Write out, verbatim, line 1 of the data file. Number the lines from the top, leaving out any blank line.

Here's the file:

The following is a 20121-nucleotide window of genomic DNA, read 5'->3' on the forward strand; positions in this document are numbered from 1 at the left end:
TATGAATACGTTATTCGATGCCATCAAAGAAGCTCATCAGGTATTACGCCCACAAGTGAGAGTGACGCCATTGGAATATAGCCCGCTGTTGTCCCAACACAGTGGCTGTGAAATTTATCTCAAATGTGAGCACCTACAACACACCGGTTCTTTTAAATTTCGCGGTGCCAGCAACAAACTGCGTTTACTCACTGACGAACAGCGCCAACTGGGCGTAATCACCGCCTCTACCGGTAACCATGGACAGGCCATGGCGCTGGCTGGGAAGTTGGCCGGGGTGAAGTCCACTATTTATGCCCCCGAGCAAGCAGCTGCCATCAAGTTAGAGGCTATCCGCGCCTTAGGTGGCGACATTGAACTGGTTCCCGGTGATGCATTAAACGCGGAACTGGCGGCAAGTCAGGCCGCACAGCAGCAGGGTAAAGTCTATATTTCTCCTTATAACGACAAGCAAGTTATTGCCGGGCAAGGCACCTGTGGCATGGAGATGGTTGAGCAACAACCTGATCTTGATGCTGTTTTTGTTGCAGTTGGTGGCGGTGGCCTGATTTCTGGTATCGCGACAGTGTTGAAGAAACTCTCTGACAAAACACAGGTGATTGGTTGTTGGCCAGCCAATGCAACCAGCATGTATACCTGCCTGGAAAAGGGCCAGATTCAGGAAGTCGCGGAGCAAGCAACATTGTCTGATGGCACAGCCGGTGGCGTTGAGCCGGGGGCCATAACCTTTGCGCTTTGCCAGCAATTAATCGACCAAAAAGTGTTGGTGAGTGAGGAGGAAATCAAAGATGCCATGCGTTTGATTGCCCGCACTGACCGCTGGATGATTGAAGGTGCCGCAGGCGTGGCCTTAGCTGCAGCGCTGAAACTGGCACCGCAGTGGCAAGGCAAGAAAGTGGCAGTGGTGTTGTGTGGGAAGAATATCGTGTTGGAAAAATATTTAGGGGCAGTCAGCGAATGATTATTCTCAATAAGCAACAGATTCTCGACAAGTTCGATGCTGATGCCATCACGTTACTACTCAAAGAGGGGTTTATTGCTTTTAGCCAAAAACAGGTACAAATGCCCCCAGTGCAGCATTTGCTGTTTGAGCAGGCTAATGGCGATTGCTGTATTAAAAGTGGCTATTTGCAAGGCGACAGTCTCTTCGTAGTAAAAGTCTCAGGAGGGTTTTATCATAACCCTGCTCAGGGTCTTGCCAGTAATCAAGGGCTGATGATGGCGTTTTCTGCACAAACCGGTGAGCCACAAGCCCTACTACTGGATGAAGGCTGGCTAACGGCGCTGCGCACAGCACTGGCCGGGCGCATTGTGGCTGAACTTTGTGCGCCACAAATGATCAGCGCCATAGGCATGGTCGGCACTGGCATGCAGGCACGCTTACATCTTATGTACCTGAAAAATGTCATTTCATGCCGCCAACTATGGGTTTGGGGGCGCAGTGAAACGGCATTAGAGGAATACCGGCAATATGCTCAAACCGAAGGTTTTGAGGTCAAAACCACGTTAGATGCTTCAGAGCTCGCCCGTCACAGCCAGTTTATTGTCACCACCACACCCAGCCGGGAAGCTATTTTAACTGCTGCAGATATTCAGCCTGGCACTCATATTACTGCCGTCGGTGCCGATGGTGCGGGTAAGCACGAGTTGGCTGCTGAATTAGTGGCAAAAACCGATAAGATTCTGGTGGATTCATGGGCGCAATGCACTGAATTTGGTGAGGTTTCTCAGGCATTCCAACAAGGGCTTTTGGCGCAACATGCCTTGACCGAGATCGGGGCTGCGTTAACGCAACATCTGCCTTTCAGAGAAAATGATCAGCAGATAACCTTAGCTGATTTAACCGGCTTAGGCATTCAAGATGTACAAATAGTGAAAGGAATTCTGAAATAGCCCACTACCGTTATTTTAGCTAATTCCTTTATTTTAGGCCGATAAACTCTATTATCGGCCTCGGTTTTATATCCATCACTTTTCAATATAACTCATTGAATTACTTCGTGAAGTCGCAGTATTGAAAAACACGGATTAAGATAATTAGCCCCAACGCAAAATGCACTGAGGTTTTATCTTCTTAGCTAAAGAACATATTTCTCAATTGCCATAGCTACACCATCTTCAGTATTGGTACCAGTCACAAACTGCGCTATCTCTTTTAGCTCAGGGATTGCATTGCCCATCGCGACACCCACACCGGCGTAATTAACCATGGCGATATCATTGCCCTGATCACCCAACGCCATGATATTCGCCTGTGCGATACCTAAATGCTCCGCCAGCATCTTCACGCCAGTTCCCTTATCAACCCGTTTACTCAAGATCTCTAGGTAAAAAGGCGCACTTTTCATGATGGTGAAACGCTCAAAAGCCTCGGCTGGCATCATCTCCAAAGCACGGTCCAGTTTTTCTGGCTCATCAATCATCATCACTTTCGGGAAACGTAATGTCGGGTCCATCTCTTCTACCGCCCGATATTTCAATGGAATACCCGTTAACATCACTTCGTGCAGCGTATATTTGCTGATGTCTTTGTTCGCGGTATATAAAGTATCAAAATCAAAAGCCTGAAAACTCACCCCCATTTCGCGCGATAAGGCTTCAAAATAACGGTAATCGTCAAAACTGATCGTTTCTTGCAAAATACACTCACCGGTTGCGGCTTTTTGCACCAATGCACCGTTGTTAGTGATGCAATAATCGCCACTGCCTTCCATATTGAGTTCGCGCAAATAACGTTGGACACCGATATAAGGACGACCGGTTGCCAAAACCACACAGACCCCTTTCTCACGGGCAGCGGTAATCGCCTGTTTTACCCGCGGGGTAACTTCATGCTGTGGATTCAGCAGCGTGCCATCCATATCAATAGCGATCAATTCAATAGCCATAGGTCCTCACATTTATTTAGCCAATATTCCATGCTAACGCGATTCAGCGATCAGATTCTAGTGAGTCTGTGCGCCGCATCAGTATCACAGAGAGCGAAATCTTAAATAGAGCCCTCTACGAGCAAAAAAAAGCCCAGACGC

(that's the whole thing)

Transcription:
The following is a 20121-nucleotide window of genomic DNA, read 5'->3' on the forward strand; positions in this document are numbered from 1 at the left end: